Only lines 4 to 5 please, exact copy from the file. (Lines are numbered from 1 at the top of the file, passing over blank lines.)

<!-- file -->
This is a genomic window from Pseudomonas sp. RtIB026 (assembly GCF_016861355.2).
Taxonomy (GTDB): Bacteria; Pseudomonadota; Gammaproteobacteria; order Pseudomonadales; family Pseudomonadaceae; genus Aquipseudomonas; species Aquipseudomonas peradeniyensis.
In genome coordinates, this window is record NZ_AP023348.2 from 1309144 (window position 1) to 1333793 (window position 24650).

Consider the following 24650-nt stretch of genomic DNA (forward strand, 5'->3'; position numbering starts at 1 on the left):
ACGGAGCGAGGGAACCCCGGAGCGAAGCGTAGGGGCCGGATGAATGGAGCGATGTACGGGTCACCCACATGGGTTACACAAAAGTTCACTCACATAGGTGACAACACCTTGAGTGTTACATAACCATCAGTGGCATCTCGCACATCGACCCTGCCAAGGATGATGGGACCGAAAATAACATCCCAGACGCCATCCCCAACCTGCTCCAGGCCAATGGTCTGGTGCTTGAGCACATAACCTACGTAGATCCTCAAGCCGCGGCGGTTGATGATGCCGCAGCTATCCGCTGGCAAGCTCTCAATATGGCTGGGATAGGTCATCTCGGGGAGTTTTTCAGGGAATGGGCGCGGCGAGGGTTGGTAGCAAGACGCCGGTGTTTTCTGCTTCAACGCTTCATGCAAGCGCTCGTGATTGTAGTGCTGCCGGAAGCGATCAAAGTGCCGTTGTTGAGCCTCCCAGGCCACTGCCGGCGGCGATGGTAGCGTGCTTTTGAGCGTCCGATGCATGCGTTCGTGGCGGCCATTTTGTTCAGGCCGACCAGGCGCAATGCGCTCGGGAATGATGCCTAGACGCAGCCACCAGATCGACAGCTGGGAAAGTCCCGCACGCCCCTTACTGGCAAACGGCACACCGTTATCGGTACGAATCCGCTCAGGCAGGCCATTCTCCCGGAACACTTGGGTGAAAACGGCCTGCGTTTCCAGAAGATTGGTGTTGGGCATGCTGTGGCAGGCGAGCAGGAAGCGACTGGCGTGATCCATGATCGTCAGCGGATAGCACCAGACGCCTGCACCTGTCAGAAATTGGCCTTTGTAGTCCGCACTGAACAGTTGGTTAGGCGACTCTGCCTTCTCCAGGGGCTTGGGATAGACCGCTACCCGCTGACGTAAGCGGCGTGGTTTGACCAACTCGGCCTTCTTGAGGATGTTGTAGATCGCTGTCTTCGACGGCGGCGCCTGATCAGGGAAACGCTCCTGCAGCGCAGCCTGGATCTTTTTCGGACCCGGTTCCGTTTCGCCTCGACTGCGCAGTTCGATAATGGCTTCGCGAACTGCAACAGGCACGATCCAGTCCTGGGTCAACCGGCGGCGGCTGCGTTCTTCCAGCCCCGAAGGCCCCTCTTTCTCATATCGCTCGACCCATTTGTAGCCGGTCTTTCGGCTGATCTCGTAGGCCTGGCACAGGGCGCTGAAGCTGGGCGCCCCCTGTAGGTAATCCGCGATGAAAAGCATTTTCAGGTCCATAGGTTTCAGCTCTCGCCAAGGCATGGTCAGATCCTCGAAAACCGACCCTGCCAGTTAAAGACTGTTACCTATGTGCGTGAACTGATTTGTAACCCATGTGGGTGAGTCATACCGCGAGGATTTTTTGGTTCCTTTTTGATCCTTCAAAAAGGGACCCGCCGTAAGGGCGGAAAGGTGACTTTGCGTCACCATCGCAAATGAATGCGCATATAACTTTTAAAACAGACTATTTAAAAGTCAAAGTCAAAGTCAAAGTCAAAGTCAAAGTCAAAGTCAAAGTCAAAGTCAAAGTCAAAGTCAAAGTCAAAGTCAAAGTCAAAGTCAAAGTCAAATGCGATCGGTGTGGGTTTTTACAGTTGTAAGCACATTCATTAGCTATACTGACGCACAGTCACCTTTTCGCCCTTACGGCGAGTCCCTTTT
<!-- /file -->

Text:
Consider the following 24650-nt stretch of genomic DNA (forward strand, 5'->3'; position numbering starts at 1 on the left):
ACGGAGCGAGGGAACCCCGGAGCGAAGCGTAGGGGCCGGATGAATGGAGCGATGTACGGGTCACCCACATGGGTTACACAAAAGTTCACTCACATAGGTGACAACACCTTGAGTGTTACATAACCATCAGTGGCATCTCGCACATCGACCCTGCCAAGGATGATGGGACCGAAAATAACATCCCAGACGCCATCCCCAACCTGCTCCAGGCCAATGGTCTGGTGCTTGAGCACATAACCTACGTAGATCCTCAAGCCGCGGCGGTTGATGATGCCGCAGCTATCCGCTGGCAAGCTCTCAATATGGCTGGGATAGGTCATCTCGGGGAGTTTTTCAGGGAATGGGCGCGGCGAGGGTTGGTAGCAAGACGCCGGTGTTTTCTGCTTCAACGCTTCATGCAAGCGCTCGTGATTGTAGTGCTGCCGGAAGCGATCAAAGTGCCGTTGTTGAGCCTCCCAGGCCACTGCCGGCGGCGATGGTAGCGTGCTTTTGAGCGTCCGATGCATGCGTTCGTGGCGGCCATTTTGTTCAGGCCGACCAGGCGCAATGCGCTCGGGAATGATGCCTAGACGCAGCCACCAGATCGACAGCTGGGAAAGTCCCGCACGCCCCTTACTGGCAAACGGCACACCGTTATCGGTACGAATCCGCTCAGGCAGGCCATTCTCCCGGAACACTTGGGTGAAAACGGCCTGCGTTTCCAGAAGATTGGTGTTGGGCATGCTGTGGCAGGCGAGCAGGAAGCGACTGGCGTGATCCATGATCGTCAGCGGATAGCACCAGACGCCTGCACCTGTCAGAAATTGGCCTTTGTAGTCCGCACTGAACAGTTGGTTAGGCGACTCTGCCTTCTCCAGGGGCTTGGGATAGACCGCTACCCGCTGACGTAAGCGGCGTGGTTTGACCAACTCGGCCTTCTTGAGGATGTTGTAGATCGCTGTCTTCGACGGCGGCGCCTGATCAGGGAAACGCTCCTGCAGCGCAGCCTGGATCTTTTTCGGACCCGGTTCCGTTTCGCCTCGACTGCGCAGTTCGATAATGGCTTCGCGAACTGCAACAGGCACGATCCAGTCCTGGGTCAACCGGCGGCGGCTGCGTTCTTCCAGCCCCGAAGGCCCCTCTTTCTCATATCGCTCGACCCATTTGTAGCCGGTCTTTCGGCTGATCTCGTAGGCCTGGCACAGGGCGCTGAAGCTGGGCGCCCCCTGTAGGTAATCCGCGATGAAAAGCATTTTCAGGTCCATAGGTTTCAGCTCTCGCCAAGGCATGGTCAGATCCTCGAAAACCGACCCTGCCAGTTAAAGACTGTTACCTATGTGCGTGAACTGATTTGTAACCCATGTGGGTGAGTCATACCGCGAGGATTTTTTGGTTCCTTTTTGATCCTTCAAAAAGGGACCCGCCGTAAGGGCGGAAAGGTGACTTTGCGTCACCATCGCAAATGAATGCGCATATAACTTTTAAAACAGACTATTTAAAAGTCAAAGTCAAAGTCAAAGTCAAAGTCAAAGTCAAAGTCAAAGTCAAAGTCAAAGTCAAAGTCAAAGTCAAAGTCAAAGTCAAAGTCAAAGTCAAATGCGATCGGTGTGGGTTTTTACAGTTGTAAGCACATTCATTAGCTATACTGACGCACAGTCACCTTTTCGCCCTTACGGCGAGTCCCTTTT